“To die will be an awfully big adventure!”
First, a bit of L-space fangirling: I’m listening to Oxford-based band The Mechanisms’ latest album High Noon Over Camelot, a sci-fi Western retelling of the Arthurian cycle, and if that sounds awesome that’s because it is. Go check it out.
And for my main post: I’m ploughing through my Children’s Literature reading list again, and today’s fare was Peter Pan, J.M. Barrie’s insanely famous play about the boy who never grows up and his villainous foe Captain Hook.
This is a story, one feels, in which it’s not so much the plot that matters but the general world, the setting, the enchanted wild timelessness of Neverland. Think about it. If you’ve read, or seen, any of the myriad versions of Peter Pan, do you remember the story? Do you remember the small skirmishes between the pirates and the Lost Boys, the petty arguments with Tiger Lily and her people? Do you remember those details, the games Wendy and her brothers play with Peter, the conversations they have?
No. No, because those are not important. “Second star to the right and straight on till morning,” that’s important. Peter’s fight with Hook on the deck of the pirate ship as the Lost Boys look on, that’s important. The children flying around the bedroom in the Darling house, that’s important. Those unquantifiable moments of strange childish magic, wonderful, yes, but also often tragic or terrifying or haunting, those are the moments that encapsulate what Peter Pan is.
It’s a tone captured perfectly by Barrie’s lyrical, fairy-tale prose, which manages to find its way even into the playtext that I read, through fiendishly long and richly detailed stage-directions and scene settings, some of them unactable, some of them offering deeper possibilities for character interpretation. It’s possible that Barrie is the only playwright who can make a stage-direction prick your heart:
I want always to be a little boy and to have fun.
(So perhaps he thinks, but it is only his greatest pretend.)
It’s not all magic and sparkle, of course; Barrie also has a wicked sense of humour, and there’s a darkly funny thread of satire or simple comedy underpinning most of his scenes, which is part of what saves Peter Pan from mere childish whimsy and redeems it as a story which adults can take pleasure in, too. I’m reminded a little of The Princess Bride, except Peter Pan is far, far more respectful of its fairytale plot. Also there are no ROUSs.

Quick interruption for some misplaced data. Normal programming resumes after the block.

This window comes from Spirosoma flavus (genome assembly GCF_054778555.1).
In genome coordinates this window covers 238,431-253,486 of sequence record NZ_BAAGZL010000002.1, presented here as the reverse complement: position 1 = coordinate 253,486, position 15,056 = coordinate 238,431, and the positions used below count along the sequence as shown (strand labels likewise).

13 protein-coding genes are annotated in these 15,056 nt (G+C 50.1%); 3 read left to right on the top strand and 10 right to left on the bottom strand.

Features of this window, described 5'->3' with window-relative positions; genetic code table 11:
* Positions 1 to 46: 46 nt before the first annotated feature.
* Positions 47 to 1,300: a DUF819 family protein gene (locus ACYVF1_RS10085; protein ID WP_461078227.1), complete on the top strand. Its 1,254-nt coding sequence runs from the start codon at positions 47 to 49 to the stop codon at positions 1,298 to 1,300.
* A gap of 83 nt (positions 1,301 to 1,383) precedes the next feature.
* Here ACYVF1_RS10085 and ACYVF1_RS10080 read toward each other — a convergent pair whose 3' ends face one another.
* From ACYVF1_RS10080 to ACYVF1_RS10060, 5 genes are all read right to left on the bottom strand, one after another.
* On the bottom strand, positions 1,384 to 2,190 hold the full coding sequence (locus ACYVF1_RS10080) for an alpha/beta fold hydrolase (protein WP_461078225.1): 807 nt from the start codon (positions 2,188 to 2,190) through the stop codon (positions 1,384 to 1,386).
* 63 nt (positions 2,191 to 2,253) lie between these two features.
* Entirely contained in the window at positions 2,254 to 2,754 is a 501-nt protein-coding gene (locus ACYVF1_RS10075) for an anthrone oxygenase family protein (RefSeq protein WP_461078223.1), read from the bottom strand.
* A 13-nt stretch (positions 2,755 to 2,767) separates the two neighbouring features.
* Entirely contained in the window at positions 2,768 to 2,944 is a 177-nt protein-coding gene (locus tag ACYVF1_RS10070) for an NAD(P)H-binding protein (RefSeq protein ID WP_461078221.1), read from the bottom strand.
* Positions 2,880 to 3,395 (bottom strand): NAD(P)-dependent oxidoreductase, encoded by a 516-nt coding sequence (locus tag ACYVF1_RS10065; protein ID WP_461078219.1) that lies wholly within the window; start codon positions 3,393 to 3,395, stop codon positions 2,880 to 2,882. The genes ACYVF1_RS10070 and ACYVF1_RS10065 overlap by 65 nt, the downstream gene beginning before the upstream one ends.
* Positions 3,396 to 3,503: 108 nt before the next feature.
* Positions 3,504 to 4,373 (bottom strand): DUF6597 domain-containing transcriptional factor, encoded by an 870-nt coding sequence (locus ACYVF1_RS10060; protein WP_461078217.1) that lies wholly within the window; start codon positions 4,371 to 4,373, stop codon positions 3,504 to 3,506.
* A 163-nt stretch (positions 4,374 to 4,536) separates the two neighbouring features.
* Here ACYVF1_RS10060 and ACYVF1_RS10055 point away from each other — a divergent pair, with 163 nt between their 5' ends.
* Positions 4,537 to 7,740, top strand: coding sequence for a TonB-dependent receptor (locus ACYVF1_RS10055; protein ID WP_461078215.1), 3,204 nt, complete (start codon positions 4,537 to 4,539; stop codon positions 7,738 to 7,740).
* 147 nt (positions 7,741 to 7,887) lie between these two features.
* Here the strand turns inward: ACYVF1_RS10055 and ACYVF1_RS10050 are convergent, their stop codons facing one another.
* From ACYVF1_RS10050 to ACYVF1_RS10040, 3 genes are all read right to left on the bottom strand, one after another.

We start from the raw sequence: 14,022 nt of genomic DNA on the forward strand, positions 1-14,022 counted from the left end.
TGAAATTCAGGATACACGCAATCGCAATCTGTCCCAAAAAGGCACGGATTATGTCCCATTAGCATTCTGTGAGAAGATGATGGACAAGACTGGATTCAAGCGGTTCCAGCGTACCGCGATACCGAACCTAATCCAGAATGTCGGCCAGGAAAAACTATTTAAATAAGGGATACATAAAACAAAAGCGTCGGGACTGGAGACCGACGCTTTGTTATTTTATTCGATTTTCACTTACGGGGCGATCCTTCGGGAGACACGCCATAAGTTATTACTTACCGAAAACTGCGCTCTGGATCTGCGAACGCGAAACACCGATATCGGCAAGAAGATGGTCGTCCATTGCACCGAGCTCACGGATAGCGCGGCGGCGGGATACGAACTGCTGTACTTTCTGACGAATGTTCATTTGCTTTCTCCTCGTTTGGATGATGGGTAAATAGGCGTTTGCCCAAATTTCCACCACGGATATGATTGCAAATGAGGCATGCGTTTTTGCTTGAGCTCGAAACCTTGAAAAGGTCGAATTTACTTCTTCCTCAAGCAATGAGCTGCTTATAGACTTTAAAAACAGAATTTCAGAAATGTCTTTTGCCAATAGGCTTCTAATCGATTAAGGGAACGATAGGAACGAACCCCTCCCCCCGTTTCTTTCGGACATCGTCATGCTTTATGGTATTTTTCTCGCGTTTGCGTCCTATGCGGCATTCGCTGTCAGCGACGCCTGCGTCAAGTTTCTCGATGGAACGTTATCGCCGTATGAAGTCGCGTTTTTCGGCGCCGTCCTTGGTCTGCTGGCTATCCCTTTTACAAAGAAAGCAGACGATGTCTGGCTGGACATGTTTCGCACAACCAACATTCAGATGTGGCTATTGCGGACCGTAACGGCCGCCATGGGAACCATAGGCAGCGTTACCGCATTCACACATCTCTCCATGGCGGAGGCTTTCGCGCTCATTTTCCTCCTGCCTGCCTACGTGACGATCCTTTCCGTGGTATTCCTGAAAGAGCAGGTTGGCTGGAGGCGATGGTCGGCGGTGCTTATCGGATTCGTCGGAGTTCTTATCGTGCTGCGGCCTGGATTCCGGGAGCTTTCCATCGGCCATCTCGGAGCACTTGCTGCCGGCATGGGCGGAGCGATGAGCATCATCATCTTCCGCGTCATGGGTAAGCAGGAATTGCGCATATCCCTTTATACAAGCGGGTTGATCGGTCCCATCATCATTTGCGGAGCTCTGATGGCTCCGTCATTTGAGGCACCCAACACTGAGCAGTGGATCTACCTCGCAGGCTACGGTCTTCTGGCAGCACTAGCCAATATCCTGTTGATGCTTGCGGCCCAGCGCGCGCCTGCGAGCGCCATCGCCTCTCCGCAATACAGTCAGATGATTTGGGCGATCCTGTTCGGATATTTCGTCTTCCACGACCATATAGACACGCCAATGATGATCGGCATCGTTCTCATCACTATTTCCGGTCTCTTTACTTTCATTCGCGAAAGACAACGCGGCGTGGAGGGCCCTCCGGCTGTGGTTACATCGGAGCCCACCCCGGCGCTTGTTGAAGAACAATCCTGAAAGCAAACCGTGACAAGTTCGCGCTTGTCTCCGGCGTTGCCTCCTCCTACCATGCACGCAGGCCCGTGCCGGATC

I’m not sure what more I can say about Peter Pan; it’s always difficult writing about a classic, because everyone else has. It’s no use telling you, for instance, that Peter is a masterpiece of characterisation, apparently cheerful and carefree and naive while a darkness of fear and tragedy lurks beneath. It’s no use telling you that, compared to him, Wendy is a colourless slip of a character, primly conventional and dutifully mainstream – yet she is real, and time-bound, and able to grow up, which makes her, in the end, the enviable character.
It’s no use telling you those things, because you already know them, of course. But I’ve written them anyway, because they need saying. Because they are so central to the music of Peter Pan, the ethereal yet familiar magic of it, that to omit them from a review would be not to review the play at all.
You know when you read classics, especially children’s ones, and you know they are good (being classics and all), but you don’t feel it? Well, that’s not the case with Peter Pan at all. I won’t say that reading the original (insofar as there was an original) was a surprise or anything, because subsequent productions have actually been remarkably faithful to the play, but Peter Pan is, certainly, viscerally good, a far-fetched and wonderful thing of adventure and eternal youth under strange stars.